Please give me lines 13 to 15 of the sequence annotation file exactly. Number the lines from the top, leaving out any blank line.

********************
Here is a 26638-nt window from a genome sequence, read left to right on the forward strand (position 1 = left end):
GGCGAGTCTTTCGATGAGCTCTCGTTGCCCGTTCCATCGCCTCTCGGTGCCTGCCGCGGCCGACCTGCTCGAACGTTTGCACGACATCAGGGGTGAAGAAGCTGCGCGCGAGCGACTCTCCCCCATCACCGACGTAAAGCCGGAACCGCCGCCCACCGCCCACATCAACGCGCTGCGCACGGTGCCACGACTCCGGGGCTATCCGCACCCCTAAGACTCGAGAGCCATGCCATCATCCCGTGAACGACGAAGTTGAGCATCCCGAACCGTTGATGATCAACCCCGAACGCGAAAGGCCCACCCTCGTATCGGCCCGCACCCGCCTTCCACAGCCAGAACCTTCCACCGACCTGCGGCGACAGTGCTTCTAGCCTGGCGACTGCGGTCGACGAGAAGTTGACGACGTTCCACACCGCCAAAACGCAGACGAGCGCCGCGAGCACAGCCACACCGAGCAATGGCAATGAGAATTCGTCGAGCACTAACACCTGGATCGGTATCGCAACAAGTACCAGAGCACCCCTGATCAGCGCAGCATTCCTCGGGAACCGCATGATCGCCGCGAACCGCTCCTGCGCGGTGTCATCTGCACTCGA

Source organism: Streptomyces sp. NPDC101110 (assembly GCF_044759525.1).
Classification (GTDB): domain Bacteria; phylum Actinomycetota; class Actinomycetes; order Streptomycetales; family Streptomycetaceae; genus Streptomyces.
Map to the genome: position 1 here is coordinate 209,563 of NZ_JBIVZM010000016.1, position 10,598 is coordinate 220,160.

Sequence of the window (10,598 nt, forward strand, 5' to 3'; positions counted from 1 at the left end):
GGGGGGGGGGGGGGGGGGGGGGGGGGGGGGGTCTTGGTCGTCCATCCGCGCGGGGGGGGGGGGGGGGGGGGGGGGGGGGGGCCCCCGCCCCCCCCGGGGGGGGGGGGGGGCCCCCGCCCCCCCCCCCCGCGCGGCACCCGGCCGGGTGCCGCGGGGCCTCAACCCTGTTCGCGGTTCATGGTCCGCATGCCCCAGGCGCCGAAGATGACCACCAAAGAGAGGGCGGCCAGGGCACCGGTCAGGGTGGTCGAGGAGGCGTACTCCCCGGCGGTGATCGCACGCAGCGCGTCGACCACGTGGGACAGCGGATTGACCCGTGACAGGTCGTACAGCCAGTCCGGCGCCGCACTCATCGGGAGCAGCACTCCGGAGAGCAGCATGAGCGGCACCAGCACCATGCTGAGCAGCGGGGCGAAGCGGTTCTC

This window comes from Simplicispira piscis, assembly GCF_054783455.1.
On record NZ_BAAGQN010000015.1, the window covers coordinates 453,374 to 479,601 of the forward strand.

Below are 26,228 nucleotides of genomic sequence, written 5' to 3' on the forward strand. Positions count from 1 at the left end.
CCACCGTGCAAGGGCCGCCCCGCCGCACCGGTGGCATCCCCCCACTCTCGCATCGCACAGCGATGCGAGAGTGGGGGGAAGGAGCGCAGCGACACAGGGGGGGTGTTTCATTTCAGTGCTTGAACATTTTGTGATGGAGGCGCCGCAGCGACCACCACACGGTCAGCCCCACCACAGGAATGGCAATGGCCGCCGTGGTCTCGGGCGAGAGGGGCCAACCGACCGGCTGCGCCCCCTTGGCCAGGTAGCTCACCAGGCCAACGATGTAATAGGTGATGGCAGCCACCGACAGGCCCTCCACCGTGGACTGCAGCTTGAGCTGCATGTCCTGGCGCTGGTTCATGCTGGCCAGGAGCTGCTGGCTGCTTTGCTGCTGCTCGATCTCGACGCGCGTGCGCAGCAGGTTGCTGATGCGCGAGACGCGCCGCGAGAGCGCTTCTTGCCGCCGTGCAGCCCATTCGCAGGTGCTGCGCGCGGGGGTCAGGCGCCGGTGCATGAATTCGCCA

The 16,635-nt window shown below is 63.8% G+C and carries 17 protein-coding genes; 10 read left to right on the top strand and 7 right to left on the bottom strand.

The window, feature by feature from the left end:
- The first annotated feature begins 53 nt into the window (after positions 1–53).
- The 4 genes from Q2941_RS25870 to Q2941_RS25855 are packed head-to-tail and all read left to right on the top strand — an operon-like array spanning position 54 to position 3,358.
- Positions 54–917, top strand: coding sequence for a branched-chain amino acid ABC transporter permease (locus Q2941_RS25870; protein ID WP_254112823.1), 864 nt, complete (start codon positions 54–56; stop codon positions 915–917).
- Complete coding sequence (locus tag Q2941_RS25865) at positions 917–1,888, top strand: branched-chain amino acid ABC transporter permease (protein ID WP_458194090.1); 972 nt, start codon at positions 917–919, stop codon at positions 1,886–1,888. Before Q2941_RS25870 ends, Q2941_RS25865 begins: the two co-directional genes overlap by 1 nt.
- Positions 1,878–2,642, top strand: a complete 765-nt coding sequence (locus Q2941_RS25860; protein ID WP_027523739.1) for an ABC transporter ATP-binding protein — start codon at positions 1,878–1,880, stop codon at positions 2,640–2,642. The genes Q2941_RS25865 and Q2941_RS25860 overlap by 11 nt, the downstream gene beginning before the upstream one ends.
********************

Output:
The window, feature by feature from the left end:
- The first annotated feature begins 53 nt into the window (after positions 1–53).
- The 4 genes from Q2941_RS25870 to Q2941_RS25855 are packed head-to-tail and all read left to right on the top strand — an operon-like array spanning position 54 to position 3,358.